¨Good days, bad days. You know the story. Probably like most of us Batten parents. My children are my world and I felt it was falling apart, but I picked myself up and just got on with things. I tried to make life as good as we could for both the kids, but it wasn't easy.¨
Caitlind's Mum and Advocate
I sometimes have felt that when it came to planning a family my wife and I didn't do too good of a job. We already had two boys and we didn’t have a huge income. As usual, I was supporting my family on my own but we decided that we wanted to try for a girl. I sometimes tell people that we wanted a girl but got a Benjamin instead. We were young and never gave it a thought that it was likely that we would be parents to a special needs child. Our first two boys were born normal and healthy for the most part. We didn’t take into consideration that my wife had a known genetic disorder that ran in her biological family. She was adopted. And so, we received our special gift. Unlike a child with Batten Disease Benjamin did not reach all his early milestones. It did not come as a surprise that we had this challenge. We just didn’t know everything that it would entail. Trips to the doctor. Lots of phone calls. Seizures and medication changes. Medical equipment and braces for his legs early on. There have been challenges, yes. But you know what. We absolutely love the guy and we have no regrets. Not one! Along with the challenges, he has brought with him a constant source of joy. He is still very childlike in so many ways and he is such a teddy bear!
Things are different for a parent of a child with Batten or another rare and fatal disease. In their case, they are taken completely by surprise. As the child begins their life, the parents have no idea what will befall their son or daughter. The plans that they had are all at once change with the news that their child has a disease that they most often didn't even know exists.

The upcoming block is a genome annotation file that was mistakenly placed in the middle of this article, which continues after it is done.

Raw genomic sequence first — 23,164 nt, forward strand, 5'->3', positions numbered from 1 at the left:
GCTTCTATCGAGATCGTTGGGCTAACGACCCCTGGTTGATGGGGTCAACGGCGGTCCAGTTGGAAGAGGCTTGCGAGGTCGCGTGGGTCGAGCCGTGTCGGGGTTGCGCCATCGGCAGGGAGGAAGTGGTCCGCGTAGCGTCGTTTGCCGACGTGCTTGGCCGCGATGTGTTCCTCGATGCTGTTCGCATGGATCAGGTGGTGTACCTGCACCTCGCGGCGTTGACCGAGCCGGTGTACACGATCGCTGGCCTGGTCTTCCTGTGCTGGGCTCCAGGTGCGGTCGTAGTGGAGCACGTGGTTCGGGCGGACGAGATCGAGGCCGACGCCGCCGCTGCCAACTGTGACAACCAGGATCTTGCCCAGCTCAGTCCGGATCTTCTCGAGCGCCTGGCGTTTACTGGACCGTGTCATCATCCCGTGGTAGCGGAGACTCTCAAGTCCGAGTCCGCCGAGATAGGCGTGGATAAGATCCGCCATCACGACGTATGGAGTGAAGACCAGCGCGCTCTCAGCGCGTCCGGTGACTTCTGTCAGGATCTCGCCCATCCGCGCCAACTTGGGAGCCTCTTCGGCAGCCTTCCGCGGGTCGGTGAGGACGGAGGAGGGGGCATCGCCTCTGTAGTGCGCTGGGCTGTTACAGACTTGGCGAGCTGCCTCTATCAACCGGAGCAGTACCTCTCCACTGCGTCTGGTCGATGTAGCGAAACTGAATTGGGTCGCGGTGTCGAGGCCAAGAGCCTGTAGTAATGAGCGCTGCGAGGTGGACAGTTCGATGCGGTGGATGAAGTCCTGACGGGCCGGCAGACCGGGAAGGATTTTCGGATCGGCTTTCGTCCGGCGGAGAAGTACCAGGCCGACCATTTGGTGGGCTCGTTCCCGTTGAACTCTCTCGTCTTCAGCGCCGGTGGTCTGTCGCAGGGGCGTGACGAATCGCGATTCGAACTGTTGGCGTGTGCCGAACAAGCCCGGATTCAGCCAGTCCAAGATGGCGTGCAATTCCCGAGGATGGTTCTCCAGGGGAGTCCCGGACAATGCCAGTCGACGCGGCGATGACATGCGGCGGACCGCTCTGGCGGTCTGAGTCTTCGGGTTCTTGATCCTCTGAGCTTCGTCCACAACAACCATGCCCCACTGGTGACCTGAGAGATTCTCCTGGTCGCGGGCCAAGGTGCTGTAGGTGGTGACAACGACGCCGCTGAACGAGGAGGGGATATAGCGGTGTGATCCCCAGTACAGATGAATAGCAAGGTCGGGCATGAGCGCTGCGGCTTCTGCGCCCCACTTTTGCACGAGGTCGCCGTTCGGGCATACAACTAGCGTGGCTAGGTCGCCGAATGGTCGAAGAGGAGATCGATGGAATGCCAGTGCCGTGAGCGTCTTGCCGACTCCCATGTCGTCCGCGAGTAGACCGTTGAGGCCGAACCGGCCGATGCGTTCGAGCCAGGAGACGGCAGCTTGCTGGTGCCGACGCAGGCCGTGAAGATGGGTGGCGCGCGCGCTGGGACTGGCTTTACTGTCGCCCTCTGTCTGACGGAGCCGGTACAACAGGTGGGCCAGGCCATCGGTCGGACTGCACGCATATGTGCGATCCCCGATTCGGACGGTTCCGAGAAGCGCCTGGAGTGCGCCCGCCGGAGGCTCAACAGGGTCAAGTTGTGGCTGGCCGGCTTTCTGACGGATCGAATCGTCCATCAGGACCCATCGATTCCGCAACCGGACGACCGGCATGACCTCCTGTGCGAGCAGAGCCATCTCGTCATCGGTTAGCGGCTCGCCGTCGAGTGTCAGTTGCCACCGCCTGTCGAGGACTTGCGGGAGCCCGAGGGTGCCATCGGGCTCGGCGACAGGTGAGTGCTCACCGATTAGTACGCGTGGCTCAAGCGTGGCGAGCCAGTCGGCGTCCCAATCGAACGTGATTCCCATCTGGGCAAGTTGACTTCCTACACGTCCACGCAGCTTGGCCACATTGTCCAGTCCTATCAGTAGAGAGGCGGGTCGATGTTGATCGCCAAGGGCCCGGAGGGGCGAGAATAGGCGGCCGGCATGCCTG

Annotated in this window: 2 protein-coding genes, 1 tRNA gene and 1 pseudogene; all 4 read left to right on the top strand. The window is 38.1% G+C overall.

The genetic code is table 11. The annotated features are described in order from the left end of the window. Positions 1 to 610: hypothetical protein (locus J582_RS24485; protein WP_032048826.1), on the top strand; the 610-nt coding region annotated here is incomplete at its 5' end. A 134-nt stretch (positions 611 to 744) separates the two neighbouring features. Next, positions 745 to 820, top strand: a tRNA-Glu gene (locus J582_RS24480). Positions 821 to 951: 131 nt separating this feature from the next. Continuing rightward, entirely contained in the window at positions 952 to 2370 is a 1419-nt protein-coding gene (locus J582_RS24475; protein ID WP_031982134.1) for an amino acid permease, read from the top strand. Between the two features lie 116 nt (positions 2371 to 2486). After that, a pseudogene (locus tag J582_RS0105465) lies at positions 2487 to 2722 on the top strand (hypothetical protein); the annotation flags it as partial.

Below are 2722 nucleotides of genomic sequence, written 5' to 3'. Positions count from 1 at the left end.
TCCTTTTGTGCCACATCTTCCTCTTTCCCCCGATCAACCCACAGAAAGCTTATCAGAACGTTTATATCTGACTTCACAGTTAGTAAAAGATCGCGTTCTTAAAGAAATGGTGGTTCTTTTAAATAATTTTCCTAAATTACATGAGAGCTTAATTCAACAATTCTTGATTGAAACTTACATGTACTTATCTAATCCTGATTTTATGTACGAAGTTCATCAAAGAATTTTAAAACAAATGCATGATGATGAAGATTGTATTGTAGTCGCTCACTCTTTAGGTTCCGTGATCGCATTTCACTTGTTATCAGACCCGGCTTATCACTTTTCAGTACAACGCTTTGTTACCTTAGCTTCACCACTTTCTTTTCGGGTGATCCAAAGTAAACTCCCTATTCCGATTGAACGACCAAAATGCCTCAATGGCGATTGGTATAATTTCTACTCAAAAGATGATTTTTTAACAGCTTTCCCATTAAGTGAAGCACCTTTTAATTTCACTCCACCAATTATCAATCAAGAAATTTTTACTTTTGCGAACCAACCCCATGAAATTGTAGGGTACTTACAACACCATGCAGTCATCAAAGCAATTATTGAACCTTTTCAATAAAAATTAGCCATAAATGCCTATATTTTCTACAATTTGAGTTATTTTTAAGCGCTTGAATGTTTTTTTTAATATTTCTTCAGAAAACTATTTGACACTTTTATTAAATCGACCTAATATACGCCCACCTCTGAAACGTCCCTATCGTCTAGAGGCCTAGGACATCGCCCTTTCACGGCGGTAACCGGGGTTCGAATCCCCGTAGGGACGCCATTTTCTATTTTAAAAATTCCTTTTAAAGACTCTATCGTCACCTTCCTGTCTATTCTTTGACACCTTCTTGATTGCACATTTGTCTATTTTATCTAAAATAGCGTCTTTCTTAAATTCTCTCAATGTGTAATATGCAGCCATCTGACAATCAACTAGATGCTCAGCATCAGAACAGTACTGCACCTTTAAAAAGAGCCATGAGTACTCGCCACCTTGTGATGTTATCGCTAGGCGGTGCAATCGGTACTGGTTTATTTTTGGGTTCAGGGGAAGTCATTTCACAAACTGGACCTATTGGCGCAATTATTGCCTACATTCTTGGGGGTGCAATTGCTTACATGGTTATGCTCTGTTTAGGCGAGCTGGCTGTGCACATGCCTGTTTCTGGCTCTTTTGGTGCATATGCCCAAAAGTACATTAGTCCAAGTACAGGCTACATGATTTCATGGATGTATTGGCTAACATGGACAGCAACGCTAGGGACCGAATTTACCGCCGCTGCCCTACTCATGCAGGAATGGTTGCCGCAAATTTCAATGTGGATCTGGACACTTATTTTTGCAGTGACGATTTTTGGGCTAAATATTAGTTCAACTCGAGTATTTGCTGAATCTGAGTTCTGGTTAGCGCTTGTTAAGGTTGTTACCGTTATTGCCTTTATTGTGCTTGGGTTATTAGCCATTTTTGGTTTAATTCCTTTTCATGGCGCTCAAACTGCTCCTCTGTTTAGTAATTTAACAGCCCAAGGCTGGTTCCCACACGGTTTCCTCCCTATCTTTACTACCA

Such is the case in this next story. This story takes place in Scotland. In Livingston, West Lothian to be exact. West Lothian is one of the historic counties within Scotland. This beautiful place has within it a mixture of old world charm and modern day culture. Once dominated by shale oil mining, Livingston is now the hub for much of the high technology and pharmaceutical industry in Scotland. Many of the pictures that I see include lots of green lawn and attractive architecture. Looks like a wonderful place to live. I am sure that with all the history that surrounds this place, there are many stories that could be told.
One of my most favorite names on Facebook is that of Sands Macphail. What I am about to write is part of her’s and her family’s story as it relates to Batten disease.
Colin and Sandra Macphail had a plan for a family. They wanted two children. Both felt that was a prudent number of kids for them because they could better provide for that number. Who could argue with that? They would go on to have two girls. Sometimes one gender or the other runs predominate in families. My wife’s sister Laurie and her husband Randy have three girls. I can recall Randy saying that he would have given anything for a son. That is except for one of his daughters! I wonder if Colin had thought along those lines? I know that he loves his daughters so very much. And Sands? Well I have often thought that there is nothing like a mother’s love. Even more so, there is no bond that exists like that which is between a mother and a daughter!